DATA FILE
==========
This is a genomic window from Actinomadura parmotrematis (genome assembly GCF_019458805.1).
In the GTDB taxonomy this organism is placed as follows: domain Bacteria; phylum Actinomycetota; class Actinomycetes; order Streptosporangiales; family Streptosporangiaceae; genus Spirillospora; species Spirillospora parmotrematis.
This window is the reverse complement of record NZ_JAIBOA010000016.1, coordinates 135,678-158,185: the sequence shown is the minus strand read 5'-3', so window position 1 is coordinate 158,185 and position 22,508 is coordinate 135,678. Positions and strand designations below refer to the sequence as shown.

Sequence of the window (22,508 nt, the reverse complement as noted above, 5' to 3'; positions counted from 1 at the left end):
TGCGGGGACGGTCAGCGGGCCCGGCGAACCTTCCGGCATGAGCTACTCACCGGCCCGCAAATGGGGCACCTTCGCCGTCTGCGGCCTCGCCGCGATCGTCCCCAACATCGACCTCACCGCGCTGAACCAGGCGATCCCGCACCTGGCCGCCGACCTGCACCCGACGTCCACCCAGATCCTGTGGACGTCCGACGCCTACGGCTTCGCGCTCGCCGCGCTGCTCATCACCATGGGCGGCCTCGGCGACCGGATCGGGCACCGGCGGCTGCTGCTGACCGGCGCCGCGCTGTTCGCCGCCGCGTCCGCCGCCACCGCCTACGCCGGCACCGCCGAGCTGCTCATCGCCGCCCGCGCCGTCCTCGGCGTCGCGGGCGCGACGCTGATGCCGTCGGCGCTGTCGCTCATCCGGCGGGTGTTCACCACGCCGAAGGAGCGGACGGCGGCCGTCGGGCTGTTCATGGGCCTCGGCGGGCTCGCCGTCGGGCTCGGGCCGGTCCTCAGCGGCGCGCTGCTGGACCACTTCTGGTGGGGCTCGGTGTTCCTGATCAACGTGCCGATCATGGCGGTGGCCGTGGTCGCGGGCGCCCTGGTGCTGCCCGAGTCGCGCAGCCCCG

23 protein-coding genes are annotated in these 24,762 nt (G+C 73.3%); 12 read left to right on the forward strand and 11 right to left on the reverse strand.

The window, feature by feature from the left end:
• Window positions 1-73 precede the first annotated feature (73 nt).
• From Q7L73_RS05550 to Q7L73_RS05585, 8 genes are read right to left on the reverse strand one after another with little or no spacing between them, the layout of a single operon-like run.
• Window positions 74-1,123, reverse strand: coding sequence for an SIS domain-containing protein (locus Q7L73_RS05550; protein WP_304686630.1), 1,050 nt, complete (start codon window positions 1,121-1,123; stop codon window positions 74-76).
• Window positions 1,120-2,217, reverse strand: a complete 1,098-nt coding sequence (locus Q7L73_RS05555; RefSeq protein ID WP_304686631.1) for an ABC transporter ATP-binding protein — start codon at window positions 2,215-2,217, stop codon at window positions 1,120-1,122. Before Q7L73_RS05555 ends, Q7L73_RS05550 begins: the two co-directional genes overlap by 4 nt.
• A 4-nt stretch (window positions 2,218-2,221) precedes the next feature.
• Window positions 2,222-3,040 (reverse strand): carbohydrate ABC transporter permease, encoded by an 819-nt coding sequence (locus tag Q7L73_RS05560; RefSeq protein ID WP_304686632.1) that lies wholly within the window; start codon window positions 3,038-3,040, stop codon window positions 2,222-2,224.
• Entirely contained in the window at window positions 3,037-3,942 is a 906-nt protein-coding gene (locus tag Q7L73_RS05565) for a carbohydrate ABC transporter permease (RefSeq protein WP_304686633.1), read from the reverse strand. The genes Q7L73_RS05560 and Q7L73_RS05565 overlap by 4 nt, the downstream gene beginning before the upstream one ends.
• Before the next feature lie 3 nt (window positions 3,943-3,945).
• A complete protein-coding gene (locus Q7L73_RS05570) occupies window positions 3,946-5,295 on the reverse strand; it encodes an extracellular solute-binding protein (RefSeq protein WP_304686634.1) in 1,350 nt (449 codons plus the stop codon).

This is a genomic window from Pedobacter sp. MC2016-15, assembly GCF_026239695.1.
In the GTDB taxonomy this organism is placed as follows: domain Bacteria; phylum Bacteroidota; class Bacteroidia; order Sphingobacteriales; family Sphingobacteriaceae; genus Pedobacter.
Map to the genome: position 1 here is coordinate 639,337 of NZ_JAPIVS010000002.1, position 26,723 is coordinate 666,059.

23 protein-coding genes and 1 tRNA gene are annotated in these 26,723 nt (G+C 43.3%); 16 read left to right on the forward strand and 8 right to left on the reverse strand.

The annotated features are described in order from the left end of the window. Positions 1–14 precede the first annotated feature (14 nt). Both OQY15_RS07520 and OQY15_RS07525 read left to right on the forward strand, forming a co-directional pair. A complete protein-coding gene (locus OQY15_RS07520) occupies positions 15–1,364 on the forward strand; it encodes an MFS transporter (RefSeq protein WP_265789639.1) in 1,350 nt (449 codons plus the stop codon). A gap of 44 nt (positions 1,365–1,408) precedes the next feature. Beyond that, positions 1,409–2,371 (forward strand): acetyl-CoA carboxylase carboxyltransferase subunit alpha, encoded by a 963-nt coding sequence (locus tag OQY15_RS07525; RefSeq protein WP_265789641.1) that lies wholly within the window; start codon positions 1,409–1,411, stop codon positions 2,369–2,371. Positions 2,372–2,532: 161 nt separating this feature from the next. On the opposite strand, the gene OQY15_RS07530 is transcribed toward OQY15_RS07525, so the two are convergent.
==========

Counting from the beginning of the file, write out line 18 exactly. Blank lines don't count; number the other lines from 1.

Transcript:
In the GTDB taxonomy this organism is placed as follows: domain Bacteria; phylum Bacteroidota; class Bacteroidia; order Sphingobacteriales; family Sphingobacteriaceae; genus Pedobacter.